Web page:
Bayer CEO Bill Anderson makes his mark with major restructuring, 'significant' job cuts

Bayer is launching a sweeping business overhaul as the German conglomerate sees “no viable alternative.”

Bayer on Wednesday unveiled a restructuring of its organization that will “come at the expense of many managerial employees,” according to chairwoman of the executives committee on Bayer’s supervisory board, Barbara Gansewend.

The job cuts will begin in the coming months and will end in 2025, the company said without providing a specific number for the jobs impacted. But the reductions will be “significant” at the group in Germany, the company said.

Bayer declined to comment on the scale of the layoff or the functions involved. Reducing bureaucracy is the “central component” of the adjustments, a Bayer spokesperson told Fierce Pharma. The company’s new operating models are developed with customers at the center.

“For this reason, there are no top-down targets and we will only gradually know what scale is really realistic here,” the spokesperson said.

Details of the revamp remained thin, but it looks to be the deepest at Bayer since another large-scale restructuring launched in late 2018 had cost about 12,000 jobs and the group’s animal health franchise. And it comes as new CEO Bill Anderson tries to salvage Bayer’s floundering business that he previously called “not acceptable.”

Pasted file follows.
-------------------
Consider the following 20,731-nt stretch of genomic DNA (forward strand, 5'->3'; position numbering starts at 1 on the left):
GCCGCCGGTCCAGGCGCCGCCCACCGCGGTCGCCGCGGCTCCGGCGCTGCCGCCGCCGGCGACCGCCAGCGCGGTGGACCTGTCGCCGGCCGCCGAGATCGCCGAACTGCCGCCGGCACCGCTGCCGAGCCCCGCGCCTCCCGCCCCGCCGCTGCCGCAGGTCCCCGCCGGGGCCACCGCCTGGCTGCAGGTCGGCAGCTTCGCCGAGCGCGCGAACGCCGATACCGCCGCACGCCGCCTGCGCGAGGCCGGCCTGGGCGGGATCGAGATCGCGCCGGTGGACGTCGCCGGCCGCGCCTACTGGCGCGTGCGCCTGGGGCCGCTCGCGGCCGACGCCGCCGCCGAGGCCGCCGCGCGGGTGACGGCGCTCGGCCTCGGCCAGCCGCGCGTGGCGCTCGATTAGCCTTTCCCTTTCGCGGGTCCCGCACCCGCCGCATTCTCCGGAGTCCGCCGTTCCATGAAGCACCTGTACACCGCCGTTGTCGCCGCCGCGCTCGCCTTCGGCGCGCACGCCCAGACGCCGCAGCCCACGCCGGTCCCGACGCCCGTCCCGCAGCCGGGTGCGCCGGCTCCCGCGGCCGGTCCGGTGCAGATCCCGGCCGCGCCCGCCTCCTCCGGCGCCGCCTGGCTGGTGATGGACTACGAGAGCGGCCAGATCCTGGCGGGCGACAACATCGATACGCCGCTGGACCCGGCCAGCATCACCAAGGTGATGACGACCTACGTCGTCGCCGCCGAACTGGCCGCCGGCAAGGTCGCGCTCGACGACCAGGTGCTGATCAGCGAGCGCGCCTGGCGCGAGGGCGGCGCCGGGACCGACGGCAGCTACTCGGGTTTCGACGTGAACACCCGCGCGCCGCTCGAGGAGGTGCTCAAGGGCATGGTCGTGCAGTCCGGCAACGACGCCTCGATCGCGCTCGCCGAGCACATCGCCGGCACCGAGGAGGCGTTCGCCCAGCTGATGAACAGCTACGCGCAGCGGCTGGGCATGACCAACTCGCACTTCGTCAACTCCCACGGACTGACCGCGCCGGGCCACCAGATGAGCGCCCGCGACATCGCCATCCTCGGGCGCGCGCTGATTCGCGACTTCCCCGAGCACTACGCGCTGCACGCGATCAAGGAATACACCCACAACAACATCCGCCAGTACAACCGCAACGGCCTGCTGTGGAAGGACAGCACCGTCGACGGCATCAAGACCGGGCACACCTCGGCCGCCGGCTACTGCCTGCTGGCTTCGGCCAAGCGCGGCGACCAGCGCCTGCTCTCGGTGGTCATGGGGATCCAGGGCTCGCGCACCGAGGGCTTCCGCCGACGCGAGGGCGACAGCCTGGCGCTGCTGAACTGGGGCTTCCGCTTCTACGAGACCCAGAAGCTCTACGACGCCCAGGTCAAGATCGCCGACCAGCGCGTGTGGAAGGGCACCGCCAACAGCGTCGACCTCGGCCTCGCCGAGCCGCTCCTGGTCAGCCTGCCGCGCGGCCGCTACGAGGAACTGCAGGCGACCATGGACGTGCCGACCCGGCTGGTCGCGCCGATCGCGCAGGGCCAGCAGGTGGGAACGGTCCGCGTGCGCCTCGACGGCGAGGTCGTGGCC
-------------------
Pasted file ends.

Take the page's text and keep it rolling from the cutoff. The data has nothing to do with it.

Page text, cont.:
Anderson has been critical of Bayer’s existing structure since joining from the top pharma job at Roche last year. The 12 layers of management at Bayer were “simply too much,” Anderson said during the company’s third-quarter earnings call in November, adding that he will remove those redundancies by the end of 2024.

The new operating model will “reduce hierarchies, eliminate bureaucracy, streamline structures and accelerate decision-making processes,” Bayer said in a statement. Introduction of the new org is a difficult decision, but “there is no viable alternative under the current circumstances,” Ganswewendt said.

The reorg plan has won support from Bayer’s works council, an employee representative body that acts as the middleman between the company and its staffers.

The new operating model is a “great opportunity to significantly improve our economic situation,” Heike Hausfeld, chairwoman of the central works council of Bayer said in the joint statement with Bayer.

“[I]n the company’s strained economic situation, the programs and measures already underway are not sufficient, which is why, with a heavy heart, we have agreed to further cuts,” she added.

But even as Anderson gets to eliminate bureaucracies, he’s facing internal resistance against another business split like his predecessor Warner Baumann did back in 2018.

Bayer landed in the current predicament in large part thanks to the ill-fated acquisition of the crop science company Monsanto in 2018. Investors have therefore repeatedly called for separating the company’s crop science unit from the pharma business. Since coming onto the job, Anderson has also indicated that he was evaluating that pathway.

But the Bayer works council is still “vigorously campaigning” for the group’s three-division business set-up, Hausfeld said. Francisco Grioli, a representative of the prominent German trade union IG BCE who sits on Bayer’s supervisory board, also insisted that his organization agreed to the reshuffling only under the existing one-Bayer structure.

Editor's Corner: The story has been updated with a statement from a Bayer spokesperson.